“During this time with the rise of people getting Medicaid, there were more people on Medicaid and less people on the Genesee Health Plan,” Milanowski said. “We expect more of those people to come to us and we’ll cover them while they’re applying, or maybe they don’t qualify … anymore, and we can provide some type of health care coverage to them.” 

Meanwhile, Farah Hanley, chief deputy director for health at MDHHS, said current Medicaid recipients with a June 2023 renewal month will be first to be reevaluated for eligibility. She noted that MDHHS will start “passive redeterminations”—or processing beneficiaries’ redeterminations without additional information—for that cohort in April.

“Those individuals will not have to go in and actually apply, because they will be passively renewed based on eligibility for other programs,” Hanley said.

Other programs may mean Social Security Disability Insurance or food assistance, for example, Wheaton added.

For those whose Medicaid benefits are not passively renewed, Hanley said the state will send redetermination packets to seek more information regarding their eligibility in May, prior to their June renewal month.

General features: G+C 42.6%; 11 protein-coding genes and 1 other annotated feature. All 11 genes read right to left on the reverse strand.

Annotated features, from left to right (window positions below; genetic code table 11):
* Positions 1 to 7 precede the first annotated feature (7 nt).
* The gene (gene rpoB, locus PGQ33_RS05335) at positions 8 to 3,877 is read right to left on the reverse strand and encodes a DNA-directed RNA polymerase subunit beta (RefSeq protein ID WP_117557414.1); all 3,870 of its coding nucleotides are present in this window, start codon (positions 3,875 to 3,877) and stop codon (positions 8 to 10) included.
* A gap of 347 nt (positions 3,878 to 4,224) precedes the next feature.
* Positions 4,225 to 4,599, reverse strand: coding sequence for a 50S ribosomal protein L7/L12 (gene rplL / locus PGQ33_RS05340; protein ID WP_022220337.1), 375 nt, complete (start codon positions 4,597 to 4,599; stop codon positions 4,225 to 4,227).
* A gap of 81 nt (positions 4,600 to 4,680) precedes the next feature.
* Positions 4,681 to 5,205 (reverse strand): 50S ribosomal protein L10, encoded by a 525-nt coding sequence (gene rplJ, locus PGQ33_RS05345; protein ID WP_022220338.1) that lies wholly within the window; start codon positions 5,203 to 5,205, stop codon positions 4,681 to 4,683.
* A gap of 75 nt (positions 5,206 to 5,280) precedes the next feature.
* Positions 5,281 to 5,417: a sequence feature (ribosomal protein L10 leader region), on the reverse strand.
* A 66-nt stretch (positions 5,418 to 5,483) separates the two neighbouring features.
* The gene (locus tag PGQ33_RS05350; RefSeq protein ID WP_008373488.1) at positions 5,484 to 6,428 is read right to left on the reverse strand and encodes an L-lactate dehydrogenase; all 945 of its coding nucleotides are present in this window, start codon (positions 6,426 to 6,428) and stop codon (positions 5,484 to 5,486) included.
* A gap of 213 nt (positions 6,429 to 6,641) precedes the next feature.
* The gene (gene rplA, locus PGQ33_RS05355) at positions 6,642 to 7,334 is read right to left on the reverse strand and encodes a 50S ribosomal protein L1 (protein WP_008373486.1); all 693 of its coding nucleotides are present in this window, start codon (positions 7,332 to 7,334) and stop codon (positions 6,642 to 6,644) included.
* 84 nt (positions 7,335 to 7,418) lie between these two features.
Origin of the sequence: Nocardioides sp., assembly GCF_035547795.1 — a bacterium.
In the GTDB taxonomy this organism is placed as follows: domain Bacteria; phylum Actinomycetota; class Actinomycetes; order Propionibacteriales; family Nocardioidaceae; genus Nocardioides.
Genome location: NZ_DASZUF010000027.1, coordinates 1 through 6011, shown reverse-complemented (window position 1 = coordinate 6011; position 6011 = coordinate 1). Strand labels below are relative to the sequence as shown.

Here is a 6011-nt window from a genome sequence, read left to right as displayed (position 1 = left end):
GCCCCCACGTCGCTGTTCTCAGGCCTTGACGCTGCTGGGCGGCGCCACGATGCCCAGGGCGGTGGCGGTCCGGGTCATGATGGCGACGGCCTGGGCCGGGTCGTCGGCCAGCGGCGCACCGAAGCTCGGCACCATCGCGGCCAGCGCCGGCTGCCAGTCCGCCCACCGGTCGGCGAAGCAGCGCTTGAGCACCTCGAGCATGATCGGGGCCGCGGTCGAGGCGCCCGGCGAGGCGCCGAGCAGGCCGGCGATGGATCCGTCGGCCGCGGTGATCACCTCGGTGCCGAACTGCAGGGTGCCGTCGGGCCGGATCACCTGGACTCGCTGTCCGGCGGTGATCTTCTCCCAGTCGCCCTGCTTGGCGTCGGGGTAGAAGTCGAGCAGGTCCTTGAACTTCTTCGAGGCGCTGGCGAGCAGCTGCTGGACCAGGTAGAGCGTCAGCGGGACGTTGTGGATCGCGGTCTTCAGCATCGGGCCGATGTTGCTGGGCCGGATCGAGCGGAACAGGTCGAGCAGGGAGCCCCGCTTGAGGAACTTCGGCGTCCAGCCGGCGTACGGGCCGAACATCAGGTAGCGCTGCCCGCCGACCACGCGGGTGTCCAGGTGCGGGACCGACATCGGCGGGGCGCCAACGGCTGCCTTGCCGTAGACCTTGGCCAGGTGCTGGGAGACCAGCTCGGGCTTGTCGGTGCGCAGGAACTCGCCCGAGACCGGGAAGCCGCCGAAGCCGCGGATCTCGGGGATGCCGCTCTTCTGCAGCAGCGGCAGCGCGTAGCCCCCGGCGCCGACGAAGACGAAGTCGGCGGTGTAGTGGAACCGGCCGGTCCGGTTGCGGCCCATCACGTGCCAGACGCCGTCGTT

“The most important thing to tell someone who’s on Medicaid right now is if in the month of May, they receive a Medicaid redetermination packet from the department, please fill it out and send it back,” Hanley said. “If they get any contact from the department related to whether their address is updated or anything like that, please follow up.” 

Below is the complete schedule for Medicaid eligibility redeterminations. Current recipients who otherwise would have had April or May 2023 renewal months will not be affected until 2024, according to Wheaton.

(Image courtesy of the Michigan Department of Health and Human Services)

All in all, Hanley said that “as we comply with federal laws and rules, the department is committed to ensuring that coverage for beneficiaries enrolled in Medicaid is maximized to whatever extent possible, and that we have implemented, we believe, a robust process with various safeguards to ensure that that happens.”

The state will also be carrying out outreach efforts to connect residents deemed ineligible, or who lose Medicaid coverage for procedural reasons, with support and resources, according to Erin Emerson, senior policy executive in MDHHS’ Office of Strategic Partnerships and Medicaid Administrative Services.

In Flint and Genesee County specifically, Milanowski said organizations like the Genesee Health Plan, Valley Area Agency On Aging, Greater Flint Health Coalition and Hamilton Community Health Network, will all be able to provide assistance with navigating the Medicaid redetermination process alongside local MDHHS offices.

Nicholas is Flint Beat’s public health and education reporter. He joins the team as he graduates from Santa Clara University, Calif. Nicholas has previously reported on dementia and brain health, as...